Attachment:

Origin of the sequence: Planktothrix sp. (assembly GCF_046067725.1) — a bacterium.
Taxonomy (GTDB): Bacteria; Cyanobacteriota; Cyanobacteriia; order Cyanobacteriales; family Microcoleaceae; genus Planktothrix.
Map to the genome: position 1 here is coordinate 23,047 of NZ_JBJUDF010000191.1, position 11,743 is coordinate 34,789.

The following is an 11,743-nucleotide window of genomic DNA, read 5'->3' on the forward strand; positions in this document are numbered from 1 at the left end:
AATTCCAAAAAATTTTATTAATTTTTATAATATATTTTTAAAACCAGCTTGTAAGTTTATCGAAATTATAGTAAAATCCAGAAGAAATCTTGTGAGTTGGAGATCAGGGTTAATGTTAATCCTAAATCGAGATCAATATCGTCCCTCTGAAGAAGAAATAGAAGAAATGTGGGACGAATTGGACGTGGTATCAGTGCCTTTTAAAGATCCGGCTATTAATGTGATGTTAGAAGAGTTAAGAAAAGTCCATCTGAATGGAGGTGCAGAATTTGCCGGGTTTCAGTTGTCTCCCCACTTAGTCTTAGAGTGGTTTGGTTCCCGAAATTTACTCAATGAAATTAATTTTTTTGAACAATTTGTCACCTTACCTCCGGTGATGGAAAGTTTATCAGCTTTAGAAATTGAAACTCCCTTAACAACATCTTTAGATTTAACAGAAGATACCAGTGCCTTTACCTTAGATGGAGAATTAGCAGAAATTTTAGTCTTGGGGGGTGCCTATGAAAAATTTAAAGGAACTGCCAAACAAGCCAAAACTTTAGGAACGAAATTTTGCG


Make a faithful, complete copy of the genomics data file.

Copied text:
Origin of the sequence: Planktothrix sp. (assembly GCF_046067725.1) — a bacterium.
Taxonomy (GTDB): Bacteria; Cyanobacteriota; Cyanobacteriia; order Cyanobacteriales; family Microcoleaceae; genus Planktothrix.
Map to the genome: position 1 here is coordinate 23,047 of NZ_JBJUDF010000191.1, position 11,743 is coordinate 34,789.

The following is an 11,743-nucleotide window of genomic DNA, read 5'->3' on the forward strand; positions in this document are numbered from 1 at the left end:
AATTCCAAAAAATTTTATTAATTTTTATAATATATTTTTAAAACCAGCTTGTAAGTTTATCGAAATTATAGTAAAATCCAGAAGAAATCTTGTGAGTTGGAGATCAGGGTTAATGTTAATCCTAAATCGAGATCAATATCGTCCCTCTGAAGAAGAAATAGAAGAAATGTGGGACGAATTGGACGTGGTATCAGTGCCTTTTAAAGATCCGGCTATTAATGTGATGTTAGAAGAGTTAAGAAAAGTCCATCTGAATGGAGGTGCAGAATTTGCCGGGTTTCAGTTGTCTCCCCACTTAGTCTTAGAGTGGTTTGGTTCCCGAAATTTACTCAATGAAATTAATTTTTTTGAACAATTTGTCACCTTACCTCCGGTGATGGAAAGTTTATCAGCTTTAGAAATTGAAACTCCCTTAACAACATCTTTAGATTTAACAGAAGATACCAGTGCCTTTACCTTAGATGGAGAATTAGCAGAAATTTTAGTCTTGGGGGGTGCCTATGAAAAATTTAAAGGAACTGCCAAACAAGCCAAAACTTTAGGAACGAAATTTTGCG